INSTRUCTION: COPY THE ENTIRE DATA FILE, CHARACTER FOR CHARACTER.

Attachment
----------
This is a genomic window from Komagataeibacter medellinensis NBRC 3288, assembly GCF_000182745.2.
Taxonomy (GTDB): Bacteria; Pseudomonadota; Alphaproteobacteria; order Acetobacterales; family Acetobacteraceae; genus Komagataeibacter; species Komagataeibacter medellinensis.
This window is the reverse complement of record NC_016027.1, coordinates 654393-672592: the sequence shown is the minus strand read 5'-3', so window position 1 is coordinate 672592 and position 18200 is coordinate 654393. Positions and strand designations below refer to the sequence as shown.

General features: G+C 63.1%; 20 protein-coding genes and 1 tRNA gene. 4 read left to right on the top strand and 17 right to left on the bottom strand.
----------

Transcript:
This is a genomic window from Komagataeibacter medellinensis NBRC 3288, assembly GCF_000182745.2.
Taxonomy (GTDB): Bacteria; Pseudomonadota; Alphaproteobacteria; order Acetobacterales; family Acetobacteraceae; genus Komagataeibacter; species Komagataeibacter medellinensis.
This window is the reverse complement of record NC_016027.1, coordinates 654393-672592: the sequence shown is the minus strand read 5'-3', so window position 1 is coordinate 672592 and position 18200 is coordinate 654393. Positions and strand designations below refer to the sequence as shown.

General features: G+C 63.1%; 20 protein-coding genes and 1 tRNA gene. 4 read left to right on the top strand and 17 right to left on the bottom strand.